You may ask why does each Catholic home need a little oratory? Good question, for the answer reaches to the heart of who we are as 21st century Catholics. It is obvious that we are surrounded by a secular society that bombards us with continuous messages that can easily distract and exhaust us. In response to this onslaught we need to make a space within our homes that is a quiet and reflective corner that focuses on God and will allow us to recharge our minds and rest our souls. This sacred space will be a visual reminder of the holy presence of God, the Blessed Mother, the angels and saints in our lives. So our little oratory acts as a bridge between our homes, our parish church, and the Lord Himself. It is a link that connects us with Divine Word, Song, and Image during the course of our week. Through the authors’ efforts families and individuals relearn, or learn for the first time, the necessity of understanding and respecting the idea of a sacred prayer space in the home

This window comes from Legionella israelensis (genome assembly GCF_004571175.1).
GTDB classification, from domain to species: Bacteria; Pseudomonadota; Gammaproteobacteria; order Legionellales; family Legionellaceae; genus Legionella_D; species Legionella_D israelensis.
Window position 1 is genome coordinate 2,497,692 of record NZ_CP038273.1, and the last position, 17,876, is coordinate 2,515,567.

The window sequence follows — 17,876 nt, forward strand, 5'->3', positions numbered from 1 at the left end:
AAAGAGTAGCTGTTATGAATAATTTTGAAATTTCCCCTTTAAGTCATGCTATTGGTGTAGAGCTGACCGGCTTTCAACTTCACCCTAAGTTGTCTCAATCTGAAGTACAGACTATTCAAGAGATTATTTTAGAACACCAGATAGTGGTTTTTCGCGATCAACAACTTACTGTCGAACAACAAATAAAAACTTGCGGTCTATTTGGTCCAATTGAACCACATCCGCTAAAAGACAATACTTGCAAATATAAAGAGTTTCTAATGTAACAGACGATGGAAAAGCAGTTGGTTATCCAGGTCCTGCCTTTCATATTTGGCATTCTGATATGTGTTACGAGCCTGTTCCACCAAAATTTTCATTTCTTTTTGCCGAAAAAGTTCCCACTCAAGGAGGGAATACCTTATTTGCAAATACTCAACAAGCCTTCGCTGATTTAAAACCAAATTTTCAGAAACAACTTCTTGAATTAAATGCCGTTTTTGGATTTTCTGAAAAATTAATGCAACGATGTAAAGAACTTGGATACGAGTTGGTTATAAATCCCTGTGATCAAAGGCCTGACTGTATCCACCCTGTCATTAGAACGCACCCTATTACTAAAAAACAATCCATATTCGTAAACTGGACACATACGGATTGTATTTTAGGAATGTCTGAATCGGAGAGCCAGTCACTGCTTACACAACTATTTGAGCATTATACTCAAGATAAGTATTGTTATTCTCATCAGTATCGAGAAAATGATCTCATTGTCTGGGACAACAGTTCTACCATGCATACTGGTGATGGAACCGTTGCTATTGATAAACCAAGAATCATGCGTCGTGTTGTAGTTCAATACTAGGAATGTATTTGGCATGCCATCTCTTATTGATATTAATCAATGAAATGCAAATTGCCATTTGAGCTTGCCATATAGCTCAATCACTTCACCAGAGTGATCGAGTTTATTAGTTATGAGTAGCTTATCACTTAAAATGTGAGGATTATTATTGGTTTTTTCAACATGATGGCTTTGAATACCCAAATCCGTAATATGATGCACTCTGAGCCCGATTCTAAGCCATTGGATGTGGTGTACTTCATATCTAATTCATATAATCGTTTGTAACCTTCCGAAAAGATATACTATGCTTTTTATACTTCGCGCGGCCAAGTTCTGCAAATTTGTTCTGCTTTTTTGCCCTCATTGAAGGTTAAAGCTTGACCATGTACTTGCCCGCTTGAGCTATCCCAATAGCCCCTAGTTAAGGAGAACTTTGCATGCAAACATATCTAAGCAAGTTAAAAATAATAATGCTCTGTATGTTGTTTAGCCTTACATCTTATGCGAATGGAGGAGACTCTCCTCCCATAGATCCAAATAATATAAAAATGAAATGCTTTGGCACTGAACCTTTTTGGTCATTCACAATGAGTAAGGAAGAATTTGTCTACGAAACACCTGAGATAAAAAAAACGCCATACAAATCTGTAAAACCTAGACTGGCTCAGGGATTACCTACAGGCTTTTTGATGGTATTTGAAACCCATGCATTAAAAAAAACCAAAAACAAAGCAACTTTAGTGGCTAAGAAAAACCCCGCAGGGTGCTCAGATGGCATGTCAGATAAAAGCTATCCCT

The Little Oratory – A Beginner’s Guide to Praying in the Home is a valuable and resource filled book. Every Catholic that reads it will come away refreshed and filled with ideas on how to bring the life of the Church into their home. It can be purchased on-line or through any major bookstore. This paperback’s cover price is $19.95.

Copyright © 2011- 2014 Deacon Paul O. Iacono All Rights Reserved

 

Eugene Burnand and The Greatest Easter Painting Ever Made | Crisis Magazine

Clicking on the attached link found below produces an excellent article by Elise Ehrhard in Crisis Magazine describing the Swiss painter Eugène Burnand’s late 19th century masterpiece The Disciples Peter and John Running to the Sepulchre on the Morning of the Resurrection.